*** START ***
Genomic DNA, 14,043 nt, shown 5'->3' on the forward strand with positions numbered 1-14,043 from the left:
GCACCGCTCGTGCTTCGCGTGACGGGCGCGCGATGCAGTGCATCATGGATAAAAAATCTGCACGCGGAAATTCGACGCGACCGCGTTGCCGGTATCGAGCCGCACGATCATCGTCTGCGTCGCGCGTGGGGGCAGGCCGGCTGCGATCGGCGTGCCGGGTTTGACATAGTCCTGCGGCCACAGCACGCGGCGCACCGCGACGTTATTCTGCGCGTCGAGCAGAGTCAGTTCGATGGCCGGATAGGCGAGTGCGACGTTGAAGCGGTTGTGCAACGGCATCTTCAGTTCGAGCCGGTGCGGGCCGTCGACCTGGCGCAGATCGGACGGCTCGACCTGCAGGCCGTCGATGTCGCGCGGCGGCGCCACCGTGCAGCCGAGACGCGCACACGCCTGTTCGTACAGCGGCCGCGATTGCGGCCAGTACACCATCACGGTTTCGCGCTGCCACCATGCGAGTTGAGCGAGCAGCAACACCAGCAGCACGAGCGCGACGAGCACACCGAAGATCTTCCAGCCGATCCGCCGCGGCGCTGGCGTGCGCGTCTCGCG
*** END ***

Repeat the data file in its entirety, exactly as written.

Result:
Genomic DNA, 14,043 nt, shown 5'->3' on the forward strand with positions numbered 1-14,043 from the left:
GCACCGCTCGTGCTTCGCGTGACGGGCGCGCGATGCAGTGCATCATGGATAAAAAATCTGCACGCGGAAATTCGACGCGACCGCGTTGCCGGTATCGAGCCGCACGATCATCGTCTGCGTCGCGCGTGGGGGCAGGCCGGCTGCGATCGGCGTGCCGGGTTTGACATAGTCCTGCGGCCACAGCACGCGGCGCACCGCGACGTTATTCTGCGCGTCGAGCAGAGTCAGTTCGATGGCCGGATAGGCGAGTGCGACGTTGAAGCGGTTGTGCAACGGCATCTTCAGTTCGAGCCGGTGCGGGCCGTCGACCTGGCGCAGATCGGACGGCTCGACCTGCAGGCCGTCGATGTCGCGCGGCGGCGCCACCGTGCAGCCGAGACGCGCACACGCCTGTTCGTACAGCGGCCGCGATTGCGGCCAGTACACCATCACGGTTTCGCGCTGCCACCATGCGAGTTGAGCGAGCAGCAACACCAGCAGCACGAGCGCGACGAGCACACCGAAGATCTTCCAGCCGATCCGCCGCGGCGCTGGCGTGCGCGTCTCGCG